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  • Using the Hue/Saturation Tool in Photoshop for Processing

    Scotty Bishop

    Sometimes after doing everything we can on an image it just doesn't seem to quite get there. Maybe your Ha regions are too pink. Maybe your blue reflection nebula looks okay, but your blue stars look like eye bleeding over saturated blobs. Maybe you want to bring up the subtle cyan color, or get those overcooked orange stars back under control. In Photoshop you can do all of that simply by using the Hue/Saturation tool on a stretched image.

    First you will do most of your stretching on an image and when you get things near where you want them to be, but what better colors, that is when you open up the Hue/Saturation tool, which I have circled here.


    As you can see when you click on it you get various color channels. When I am doing this I mainly focus on the red, yellow, cyan, and blue channels, though I sometimes have to go in and drop saturation and lightness on both green and magenta, but that is to taste. Start with the red at first and then work your way through the other channels, focusing on the ones that you see more of in astrophotos. As you can see in this shot I have made some adjustments on the red channel.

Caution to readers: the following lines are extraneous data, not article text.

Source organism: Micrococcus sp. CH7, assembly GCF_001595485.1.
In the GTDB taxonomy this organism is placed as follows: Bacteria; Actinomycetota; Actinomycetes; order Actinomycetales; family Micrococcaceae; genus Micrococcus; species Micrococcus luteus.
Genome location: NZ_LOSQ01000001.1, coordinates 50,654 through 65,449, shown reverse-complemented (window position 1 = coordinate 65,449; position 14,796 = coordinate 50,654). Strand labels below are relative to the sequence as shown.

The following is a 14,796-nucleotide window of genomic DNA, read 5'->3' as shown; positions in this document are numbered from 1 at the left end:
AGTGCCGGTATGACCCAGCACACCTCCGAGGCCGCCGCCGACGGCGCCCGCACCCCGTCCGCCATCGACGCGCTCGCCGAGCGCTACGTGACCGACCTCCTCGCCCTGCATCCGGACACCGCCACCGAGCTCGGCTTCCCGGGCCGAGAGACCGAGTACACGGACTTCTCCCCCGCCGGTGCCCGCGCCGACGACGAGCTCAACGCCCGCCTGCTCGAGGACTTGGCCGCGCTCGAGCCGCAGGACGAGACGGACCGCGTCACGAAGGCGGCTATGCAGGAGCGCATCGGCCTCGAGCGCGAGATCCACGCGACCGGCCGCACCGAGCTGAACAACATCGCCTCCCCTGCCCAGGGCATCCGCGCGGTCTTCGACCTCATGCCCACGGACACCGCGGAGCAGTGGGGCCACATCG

Now on to how you make stars that are overly saturated better. Here is an example of one I pushed the vibrance and saturation on the whole image on. Notice how that blue star looks pretty bad? We can fix that while retaining what we want. First you will use the lasso tool to select the area around the star and far enough out that you will get all of that blue and purple looking mess.


    While doing this pay attention to the boundary of your selection because you do not want to make it look artificial. Also, if your image doesn't really have any blue you're trying to preserve saturation in, such as in a reflection nebula or some Oiii, then you can simply do this on the whole image. Notice the difference between before and after on this star. You may need to go in and make minor adjustments on other channels to get it where you want it to be, but the blue channel took a lot of the problem away.


    Now you know how to use the Hue/Saturation tool to make a big difference in how your image looks. Speaking of images, here is the main image I used for this, CED 51 and you can get it here: https://app.telescope.live/click-grab/all?target=Cederblad%2051%20in%20Orion

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